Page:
Distinguished Gentleman’s Ride Turns Heads in NYC

|| All photo credits to Anastassia Gliadkovskaya

|| All photo credits to Anastassia Gliadkovskaya


At 11:45 a.m. on an otherwise still Sunday morning, an abnormally large entourage of motorcycles appeared out of nowhere on Central Park West. Thousands of bikes, smelling of gasoline, roared down the avenue, bearing dapper riders in suits—both men and women. Police barricaded the surrounding roads; cars were diverted, passers-by stopped.

The motorbike ceremony slowed down the road and began parking in rows stretching as far as the eye could see below the American Museum of Natural History, turning heads on the street. Riders and their dates hopped off and stood around fixing windswept hair, waiting for something.

One in a lime-green tweed suit and colorful helmet, having parked right in front of me, mocked my dumbfounded expression playfully.

“What is it?” he said in a thick foreign accent.

“What is it?” I repeated.

He told me that it was the annual Distinguished Gentleman’s Ride—a fundraiser to support prostate cancer and men’s mental health; nearly 700 cities were participating.


Maira from Queens, one of the participants, said, “The whole thing takes about 40 minutes; we’re going through most of the boroughs. We started off by the South Street Seaport; we went through Queens, we’re going to do a little bit of Brooklyn.”

DGR’s website states the event’s fashionable theme was inspired by classic TV star Don Draper from the show “Mad Men,” played by Jon Hamm. The objective is to “bring together the classic and vintage styled motorcycle community” around the world.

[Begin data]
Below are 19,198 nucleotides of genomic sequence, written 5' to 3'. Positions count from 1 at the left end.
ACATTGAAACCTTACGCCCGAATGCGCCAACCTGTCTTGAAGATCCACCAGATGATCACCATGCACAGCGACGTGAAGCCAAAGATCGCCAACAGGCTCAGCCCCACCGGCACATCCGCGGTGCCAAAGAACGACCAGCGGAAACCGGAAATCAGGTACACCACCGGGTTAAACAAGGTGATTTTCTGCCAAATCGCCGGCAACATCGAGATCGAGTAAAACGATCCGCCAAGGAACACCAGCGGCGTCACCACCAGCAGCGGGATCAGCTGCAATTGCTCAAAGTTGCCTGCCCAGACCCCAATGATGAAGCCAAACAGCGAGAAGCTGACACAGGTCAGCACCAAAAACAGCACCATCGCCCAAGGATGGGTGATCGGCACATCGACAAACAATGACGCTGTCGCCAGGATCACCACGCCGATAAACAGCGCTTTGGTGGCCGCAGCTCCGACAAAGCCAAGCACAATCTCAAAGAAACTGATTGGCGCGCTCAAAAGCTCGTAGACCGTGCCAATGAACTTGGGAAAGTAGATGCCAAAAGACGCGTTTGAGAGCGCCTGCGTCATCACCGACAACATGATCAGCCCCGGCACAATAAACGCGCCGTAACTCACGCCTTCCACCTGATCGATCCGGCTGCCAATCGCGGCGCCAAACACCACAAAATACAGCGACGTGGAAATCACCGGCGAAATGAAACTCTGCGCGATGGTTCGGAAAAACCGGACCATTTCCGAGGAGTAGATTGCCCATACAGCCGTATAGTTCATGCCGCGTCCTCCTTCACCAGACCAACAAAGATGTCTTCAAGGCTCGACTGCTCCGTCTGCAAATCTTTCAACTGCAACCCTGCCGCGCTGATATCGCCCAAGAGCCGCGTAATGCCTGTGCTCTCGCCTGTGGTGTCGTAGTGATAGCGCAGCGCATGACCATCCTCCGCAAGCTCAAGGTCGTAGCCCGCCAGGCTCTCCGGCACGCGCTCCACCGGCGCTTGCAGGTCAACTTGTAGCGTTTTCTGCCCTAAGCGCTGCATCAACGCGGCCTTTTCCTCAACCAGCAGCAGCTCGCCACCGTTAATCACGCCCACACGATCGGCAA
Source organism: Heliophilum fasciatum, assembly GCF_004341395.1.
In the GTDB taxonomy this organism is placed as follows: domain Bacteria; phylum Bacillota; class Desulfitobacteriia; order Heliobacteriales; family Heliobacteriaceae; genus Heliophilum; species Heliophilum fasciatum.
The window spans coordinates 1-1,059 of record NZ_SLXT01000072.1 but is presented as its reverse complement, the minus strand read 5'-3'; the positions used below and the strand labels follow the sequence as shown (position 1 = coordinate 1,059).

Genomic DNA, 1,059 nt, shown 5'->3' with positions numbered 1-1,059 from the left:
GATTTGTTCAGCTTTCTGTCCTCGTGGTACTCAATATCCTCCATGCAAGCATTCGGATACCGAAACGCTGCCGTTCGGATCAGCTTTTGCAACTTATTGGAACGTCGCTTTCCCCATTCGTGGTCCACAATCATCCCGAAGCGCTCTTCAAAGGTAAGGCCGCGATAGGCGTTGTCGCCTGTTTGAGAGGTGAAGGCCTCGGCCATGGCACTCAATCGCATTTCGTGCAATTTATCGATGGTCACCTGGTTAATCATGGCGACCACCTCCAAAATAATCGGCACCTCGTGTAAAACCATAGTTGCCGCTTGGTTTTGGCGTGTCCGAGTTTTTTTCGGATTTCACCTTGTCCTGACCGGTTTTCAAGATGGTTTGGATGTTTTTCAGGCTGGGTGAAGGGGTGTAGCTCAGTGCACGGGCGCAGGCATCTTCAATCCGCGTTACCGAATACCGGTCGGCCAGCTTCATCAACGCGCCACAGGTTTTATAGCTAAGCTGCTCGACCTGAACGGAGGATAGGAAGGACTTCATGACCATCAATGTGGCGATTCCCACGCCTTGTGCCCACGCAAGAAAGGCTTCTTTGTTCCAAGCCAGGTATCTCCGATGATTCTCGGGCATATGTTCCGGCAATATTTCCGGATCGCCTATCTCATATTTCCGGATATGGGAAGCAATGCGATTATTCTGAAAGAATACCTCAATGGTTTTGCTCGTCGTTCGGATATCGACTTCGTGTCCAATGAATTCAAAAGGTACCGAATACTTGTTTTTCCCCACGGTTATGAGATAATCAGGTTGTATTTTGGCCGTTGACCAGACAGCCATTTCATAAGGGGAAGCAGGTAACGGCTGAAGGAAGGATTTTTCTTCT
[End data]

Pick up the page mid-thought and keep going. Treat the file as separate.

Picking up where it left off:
Riders have to register each year to participate. If they don’t have a suitable vehicle, they can still sponsor a rider or donate.

The crowd gathered on the steps of the museum for a massive group photo, and then they were slowly off as ceremoniously as they had arrived.


In partnership with the Movember Foundation—the world’s largest men’s health organization—this event raised $6 million last week.

According to previous investment reports, nearly $2 million in 2016 and 2017 funds had been allocated to various biomedical research, survivorship and suicide prevention projects in the United States alone.

The DGR website offers links to various resources for suicide prevention. Projects they have funded include the Making Connections Program—a 5-year, $9.5 million national initiative that aims to build prevention and health equity into federal and state policies.